... be the end of it," added Don Estevan, "one thing is certain—the young fellow will never be allowed to come back to this house, for I shall arrange that with Don Augustin. You will therefore be master of the situation, and will have everything your own way. Make the young lady love you—it will be easy enough—your rival will be absent, he may be dead—for these deserts are dangerous, ...
— Wood Rangers - The Trappers of Sonora • Mayne Reid

... he gathered her, crushed her, lifted her face to his and kissed it, kissed her lips, her eyes, her hair. "We will come back for Christmas, but we are to be ...
— Miss Gibbie Gault • Kate Langley Bosher

... profess, retirement, because it is less ridiculous to go on with the world to the last, than to return to it; but in a quiet way it has long been my purpose to drop a great deal of it. Of all things I am farthest from not intending to come often to Park-place, whenever you have little company; and I had rather be with you, in November than July, because I am so totally unable to walk farther than a snail. I will never say any more on these subjects, because there may be as much affectation in being ...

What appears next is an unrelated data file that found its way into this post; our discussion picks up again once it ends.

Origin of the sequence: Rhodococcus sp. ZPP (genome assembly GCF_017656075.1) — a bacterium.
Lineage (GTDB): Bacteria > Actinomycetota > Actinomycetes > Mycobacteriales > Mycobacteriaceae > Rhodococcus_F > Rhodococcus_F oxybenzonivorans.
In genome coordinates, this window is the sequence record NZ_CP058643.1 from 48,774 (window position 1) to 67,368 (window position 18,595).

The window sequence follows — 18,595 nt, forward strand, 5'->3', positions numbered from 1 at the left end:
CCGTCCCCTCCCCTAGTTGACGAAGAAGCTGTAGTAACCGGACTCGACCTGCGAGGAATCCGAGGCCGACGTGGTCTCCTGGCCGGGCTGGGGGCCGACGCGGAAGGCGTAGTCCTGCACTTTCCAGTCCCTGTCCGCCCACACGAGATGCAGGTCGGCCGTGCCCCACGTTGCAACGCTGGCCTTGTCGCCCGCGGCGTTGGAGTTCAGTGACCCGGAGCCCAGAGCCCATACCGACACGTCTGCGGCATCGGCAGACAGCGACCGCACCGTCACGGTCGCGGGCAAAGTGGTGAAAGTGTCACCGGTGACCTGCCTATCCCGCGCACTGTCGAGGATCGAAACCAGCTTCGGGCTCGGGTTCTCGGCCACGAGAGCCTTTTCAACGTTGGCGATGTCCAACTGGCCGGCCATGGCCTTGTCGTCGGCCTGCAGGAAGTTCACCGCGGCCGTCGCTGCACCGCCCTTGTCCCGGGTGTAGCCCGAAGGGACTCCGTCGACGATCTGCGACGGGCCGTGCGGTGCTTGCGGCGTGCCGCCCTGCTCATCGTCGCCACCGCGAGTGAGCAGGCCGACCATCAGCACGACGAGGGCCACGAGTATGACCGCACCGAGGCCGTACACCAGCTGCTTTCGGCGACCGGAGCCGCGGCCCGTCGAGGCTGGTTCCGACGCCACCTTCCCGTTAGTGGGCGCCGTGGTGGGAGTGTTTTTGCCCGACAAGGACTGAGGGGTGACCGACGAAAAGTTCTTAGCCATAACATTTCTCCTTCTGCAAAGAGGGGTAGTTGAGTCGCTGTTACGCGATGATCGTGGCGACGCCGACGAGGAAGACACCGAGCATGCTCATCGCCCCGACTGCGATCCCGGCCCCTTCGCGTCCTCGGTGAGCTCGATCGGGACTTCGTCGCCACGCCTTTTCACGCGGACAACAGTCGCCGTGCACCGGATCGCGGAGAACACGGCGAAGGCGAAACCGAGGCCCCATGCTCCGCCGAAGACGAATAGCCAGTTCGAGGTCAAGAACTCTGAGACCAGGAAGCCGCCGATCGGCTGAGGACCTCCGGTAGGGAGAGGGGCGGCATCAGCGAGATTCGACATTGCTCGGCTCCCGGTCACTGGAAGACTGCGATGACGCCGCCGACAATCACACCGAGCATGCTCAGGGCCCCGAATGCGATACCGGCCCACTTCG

— Letters of Horace Walpole, V4 • Horace Walpole

... applied, such as a 1 per cent solution of carbolic acid (1 ounce to 3 quarts of water) or 2 per cent solution of cresol compound in water. Care must be taken not to carry the disease from the sick to the well by sponges, etc., which have come in contact with the affected organs. These should be destroyed. To prevent the spread of the disease the infected animals should be kept isolated until ...
— Special Report on Diseases of Cattle • U.S. Department of Agriculture